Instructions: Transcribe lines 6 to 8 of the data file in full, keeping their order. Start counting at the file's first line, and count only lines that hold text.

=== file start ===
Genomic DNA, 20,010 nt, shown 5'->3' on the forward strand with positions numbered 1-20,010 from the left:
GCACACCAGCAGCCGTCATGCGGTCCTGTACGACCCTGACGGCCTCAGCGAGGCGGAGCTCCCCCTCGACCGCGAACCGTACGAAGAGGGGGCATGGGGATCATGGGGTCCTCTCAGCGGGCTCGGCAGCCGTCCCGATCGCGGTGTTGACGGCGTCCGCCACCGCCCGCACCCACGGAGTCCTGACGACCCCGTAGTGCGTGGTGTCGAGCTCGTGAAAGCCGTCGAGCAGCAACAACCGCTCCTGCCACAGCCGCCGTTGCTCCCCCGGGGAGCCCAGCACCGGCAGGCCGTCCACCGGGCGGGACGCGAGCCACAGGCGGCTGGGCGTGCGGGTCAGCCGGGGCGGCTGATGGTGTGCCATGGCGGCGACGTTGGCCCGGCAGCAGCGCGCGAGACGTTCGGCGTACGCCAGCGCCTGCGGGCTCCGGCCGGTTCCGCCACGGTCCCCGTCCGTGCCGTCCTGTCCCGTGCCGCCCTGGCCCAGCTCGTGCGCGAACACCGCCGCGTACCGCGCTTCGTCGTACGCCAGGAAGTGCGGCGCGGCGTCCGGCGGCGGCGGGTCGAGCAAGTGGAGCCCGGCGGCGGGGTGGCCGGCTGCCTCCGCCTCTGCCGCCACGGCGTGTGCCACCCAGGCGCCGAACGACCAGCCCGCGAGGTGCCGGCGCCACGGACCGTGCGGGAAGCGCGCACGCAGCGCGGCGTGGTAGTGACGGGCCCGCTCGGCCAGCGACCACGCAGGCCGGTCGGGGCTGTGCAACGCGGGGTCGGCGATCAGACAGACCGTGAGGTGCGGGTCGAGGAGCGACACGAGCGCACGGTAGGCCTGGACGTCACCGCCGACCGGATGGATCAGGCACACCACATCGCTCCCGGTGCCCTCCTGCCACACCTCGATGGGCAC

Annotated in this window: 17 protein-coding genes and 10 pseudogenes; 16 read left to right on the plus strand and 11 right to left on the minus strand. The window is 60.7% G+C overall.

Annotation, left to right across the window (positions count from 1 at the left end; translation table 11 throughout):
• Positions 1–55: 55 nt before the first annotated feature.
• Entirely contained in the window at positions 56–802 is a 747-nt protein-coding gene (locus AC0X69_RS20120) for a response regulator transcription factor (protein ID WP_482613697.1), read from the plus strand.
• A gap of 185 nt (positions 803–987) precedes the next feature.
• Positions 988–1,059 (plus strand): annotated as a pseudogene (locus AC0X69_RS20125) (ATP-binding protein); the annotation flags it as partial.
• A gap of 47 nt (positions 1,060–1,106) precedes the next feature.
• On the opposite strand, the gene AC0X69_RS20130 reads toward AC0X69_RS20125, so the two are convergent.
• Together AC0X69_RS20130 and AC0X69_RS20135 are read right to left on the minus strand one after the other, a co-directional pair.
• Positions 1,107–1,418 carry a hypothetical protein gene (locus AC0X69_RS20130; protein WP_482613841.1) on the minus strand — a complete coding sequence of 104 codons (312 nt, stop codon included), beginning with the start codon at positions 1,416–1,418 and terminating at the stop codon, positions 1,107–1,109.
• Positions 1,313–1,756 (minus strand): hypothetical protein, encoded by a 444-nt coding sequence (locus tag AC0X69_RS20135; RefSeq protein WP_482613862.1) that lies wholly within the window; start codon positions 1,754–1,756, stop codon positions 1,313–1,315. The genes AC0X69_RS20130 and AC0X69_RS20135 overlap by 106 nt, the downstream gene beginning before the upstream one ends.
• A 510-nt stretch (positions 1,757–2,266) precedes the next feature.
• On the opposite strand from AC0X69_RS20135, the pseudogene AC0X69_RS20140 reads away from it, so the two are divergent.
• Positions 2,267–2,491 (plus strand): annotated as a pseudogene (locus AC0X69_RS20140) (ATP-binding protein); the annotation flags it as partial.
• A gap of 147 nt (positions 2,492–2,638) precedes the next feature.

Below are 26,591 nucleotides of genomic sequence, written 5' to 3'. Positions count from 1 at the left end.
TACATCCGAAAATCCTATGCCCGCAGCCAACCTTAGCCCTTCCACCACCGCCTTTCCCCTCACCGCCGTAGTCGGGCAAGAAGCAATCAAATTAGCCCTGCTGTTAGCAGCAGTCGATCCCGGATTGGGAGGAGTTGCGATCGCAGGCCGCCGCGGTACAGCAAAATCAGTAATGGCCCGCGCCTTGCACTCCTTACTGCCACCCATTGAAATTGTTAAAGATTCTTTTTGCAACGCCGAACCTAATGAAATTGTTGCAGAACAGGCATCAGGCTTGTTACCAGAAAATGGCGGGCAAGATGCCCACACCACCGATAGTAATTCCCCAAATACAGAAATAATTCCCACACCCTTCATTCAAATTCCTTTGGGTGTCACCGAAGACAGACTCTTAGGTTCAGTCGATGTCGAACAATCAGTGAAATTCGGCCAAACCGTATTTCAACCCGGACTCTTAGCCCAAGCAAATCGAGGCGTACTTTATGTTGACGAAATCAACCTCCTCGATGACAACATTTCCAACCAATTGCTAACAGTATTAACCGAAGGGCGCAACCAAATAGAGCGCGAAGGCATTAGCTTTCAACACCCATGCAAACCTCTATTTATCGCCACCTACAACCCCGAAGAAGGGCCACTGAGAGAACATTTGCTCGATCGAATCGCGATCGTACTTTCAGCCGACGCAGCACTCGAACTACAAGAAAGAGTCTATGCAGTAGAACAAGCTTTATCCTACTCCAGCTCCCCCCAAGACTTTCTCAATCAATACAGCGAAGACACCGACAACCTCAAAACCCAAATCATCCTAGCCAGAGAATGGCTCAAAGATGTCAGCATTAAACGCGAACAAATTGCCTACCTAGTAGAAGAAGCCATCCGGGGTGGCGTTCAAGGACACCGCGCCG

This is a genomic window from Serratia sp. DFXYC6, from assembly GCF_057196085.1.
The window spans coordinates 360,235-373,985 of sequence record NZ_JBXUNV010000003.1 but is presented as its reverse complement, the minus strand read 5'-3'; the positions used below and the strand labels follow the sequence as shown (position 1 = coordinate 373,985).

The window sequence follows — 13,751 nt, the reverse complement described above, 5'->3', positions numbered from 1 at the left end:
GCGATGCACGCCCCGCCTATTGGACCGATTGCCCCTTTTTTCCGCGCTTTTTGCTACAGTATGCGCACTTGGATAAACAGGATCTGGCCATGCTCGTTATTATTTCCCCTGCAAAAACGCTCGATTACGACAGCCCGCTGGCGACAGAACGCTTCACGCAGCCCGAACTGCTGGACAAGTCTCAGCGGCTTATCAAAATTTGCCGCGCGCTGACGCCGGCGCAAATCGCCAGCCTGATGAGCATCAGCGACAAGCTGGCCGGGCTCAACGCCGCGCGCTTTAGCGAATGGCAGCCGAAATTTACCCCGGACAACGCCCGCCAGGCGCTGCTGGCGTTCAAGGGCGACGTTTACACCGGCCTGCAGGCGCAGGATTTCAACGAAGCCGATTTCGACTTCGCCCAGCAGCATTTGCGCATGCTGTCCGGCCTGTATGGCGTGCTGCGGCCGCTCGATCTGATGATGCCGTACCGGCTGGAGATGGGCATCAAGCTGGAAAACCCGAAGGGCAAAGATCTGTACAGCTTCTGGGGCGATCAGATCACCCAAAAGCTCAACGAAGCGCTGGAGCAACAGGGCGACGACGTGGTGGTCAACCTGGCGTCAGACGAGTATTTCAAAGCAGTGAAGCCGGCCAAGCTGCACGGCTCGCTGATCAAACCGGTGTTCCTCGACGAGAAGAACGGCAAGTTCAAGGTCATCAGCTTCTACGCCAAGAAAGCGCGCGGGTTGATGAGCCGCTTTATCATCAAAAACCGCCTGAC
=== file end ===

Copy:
• Entirely contained in the window at positions 56–802 is a 747-nt protein-coding gene (locus AC0X69_RS20120) for a response regulator transcription factor (protein ID WP_482613697.1), read from the plus strand.
• A gap of 185 nt (positions 803–987) precedes the next feature.
• Positions 988–1,059 (plus strand): annotated as a pseudogene (locus AC0X69_RS20125) (ATP-binding protein); the annotation flags it as partial.